JGBs fall, investors take profits ahead of Thursday's 30-yr auction
TOKYO, April 10
TOKYO, April 10 (Reuters) - Japanese government debt prices fell on Wednesday ahead of an auction of 30-year bonds this week, with investors locking in profits on sharp gains made after the Bank of Japan announced sweeping stimulus measures.
Yields on benchmark 10-year bonds added 3 basis points to 0.555 percent, hitting a one-week high and pulling further away from a record low of 0.315 percent hit on Friday. Ten-year JGB futures fell 0.08 point to 144.59.
"People, probably banks, are moving away from the 5-year and below sectors, and are trying to put money into the long-end of the curve," said Tadashi Matsukawa, head of Japan fixed-income at PineBridge Investments.
"They haven't done that in a massive way because there is a 30-year auction tomorrow. The market may go down more so they are just waiting to buy cheaply."
The Ministry of Finance is to sell 600 billion yen ($6.1 billion) worth of 30-year bonds on Thursday. It is its first auction of any maturity after the BOJ unveiled on April 4 that it planned to inject $1.4 trillion into the world's third-largest economy in less than two years by buying government bonds across the yield curve as well as riskier exchange-traded funds.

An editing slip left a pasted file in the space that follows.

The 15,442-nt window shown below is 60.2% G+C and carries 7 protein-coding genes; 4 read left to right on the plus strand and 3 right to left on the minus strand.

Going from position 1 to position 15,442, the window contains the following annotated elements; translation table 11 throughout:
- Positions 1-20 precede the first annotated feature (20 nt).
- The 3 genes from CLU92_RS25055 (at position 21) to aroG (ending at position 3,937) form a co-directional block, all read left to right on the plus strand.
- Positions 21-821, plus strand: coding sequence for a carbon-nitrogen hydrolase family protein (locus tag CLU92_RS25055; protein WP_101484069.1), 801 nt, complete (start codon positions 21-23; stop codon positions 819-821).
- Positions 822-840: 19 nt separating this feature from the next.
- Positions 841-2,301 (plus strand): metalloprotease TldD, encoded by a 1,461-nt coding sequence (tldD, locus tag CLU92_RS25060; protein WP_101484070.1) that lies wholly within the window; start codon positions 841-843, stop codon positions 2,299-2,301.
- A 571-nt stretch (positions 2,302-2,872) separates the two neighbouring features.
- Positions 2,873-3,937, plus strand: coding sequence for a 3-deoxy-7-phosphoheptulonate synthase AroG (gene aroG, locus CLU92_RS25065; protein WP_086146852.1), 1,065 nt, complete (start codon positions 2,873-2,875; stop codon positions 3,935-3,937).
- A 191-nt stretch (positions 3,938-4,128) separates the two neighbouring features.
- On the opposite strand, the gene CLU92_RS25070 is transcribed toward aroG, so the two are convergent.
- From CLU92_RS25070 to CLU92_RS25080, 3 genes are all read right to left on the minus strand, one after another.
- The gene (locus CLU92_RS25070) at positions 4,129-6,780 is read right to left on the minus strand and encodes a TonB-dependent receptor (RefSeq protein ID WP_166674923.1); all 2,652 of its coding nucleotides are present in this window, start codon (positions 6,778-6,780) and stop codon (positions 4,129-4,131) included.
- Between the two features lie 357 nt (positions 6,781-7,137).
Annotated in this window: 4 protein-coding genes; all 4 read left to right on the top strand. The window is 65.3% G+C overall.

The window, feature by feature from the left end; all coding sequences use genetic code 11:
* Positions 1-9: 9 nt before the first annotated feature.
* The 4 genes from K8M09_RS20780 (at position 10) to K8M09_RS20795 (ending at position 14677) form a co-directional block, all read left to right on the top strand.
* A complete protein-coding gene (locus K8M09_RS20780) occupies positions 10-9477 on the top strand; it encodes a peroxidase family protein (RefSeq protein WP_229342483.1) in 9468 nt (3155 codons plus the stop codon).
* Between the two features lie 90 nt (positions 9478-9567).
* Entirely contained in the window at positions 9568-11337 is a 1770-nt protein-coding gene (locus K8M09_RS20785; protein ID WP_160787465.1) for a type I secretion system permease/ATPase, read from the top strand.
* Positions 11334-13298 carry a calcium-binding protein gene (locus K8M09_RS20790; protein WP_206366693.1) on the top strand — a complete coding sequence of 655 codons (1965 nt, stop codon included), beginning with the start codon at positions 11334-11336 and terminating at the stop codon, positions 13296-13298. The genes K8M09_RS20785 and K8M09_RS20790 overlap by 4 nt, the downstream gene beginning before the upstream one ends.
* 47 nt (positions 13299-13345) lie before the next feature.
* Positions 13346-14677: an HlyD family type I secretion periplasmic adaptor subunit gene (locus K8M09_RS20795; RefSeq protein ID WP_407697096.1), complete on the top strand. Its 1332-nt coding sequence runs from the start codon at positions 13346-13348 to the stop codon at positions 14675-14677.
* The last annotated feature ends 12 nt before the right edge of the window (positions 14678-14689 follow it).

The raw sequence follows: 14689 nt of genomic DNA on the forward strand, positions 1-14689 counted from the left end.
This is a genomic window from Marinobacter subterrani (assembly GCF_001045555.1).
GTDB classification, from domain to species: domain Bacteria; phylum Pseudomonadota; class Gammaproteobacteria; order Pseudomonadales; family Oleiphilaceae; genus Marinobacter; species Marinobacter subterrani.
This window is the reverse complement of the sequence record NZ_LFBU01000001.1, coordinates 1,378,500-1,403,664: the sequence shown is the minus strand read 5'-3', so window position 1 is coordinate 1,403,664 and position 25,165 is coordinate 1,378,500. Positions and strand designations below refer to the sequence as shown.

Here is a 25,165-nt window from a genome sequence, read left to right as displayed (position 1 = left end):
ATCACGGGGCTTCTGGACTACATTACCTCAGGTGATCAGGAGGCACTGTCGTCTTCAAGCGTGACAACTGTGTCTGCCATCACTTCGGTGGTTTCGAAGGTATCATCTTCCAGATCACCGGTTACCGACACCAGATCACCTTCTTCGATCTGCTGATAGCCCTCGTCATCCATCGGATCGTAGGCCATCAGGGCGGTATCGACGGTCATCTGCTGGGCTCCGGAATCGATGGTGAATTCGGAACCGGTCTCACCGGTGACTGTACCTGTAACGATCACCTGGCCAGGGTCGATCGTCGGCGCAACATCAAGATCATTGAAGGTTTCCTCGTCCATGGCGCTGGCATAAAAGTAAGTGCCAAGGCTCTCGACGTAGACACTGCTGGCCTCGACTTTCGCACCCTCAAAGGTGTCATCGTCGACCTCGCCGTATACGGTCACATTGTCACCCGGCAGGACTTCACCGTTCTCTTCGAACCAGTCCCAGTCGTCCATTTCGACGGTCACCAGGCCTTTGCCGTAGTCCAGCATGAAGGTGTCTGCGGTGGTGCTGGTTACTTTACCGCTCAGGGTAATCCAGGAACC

The 30-year yield rose 6.5 basis points to 1.450 percent, although it was still below the level it was trading a day before the central bank announcement.
The 20-year yield gained 4 basis points to 1.335 percent, also still holding below the level the day before the BOJ decision.
"What the BOJ are doing is that they are buying the five- to 10-year sectors. They just completed the first purchase on Monday. Probably they will do another round of purchases on Friday or maybe next Monday," Matsukawa said.
"But eventually after that's done, I think the five- and 10-year sector inventories will dry up. Demand and supply will be tight going into the month-end, so although (prices) are going down now, the market will probably go up after the 30-year auction."
The five-year yield put on 1 basis point to 0.210 percent, a far cry from its record low of 0.095 percent touched on March 4.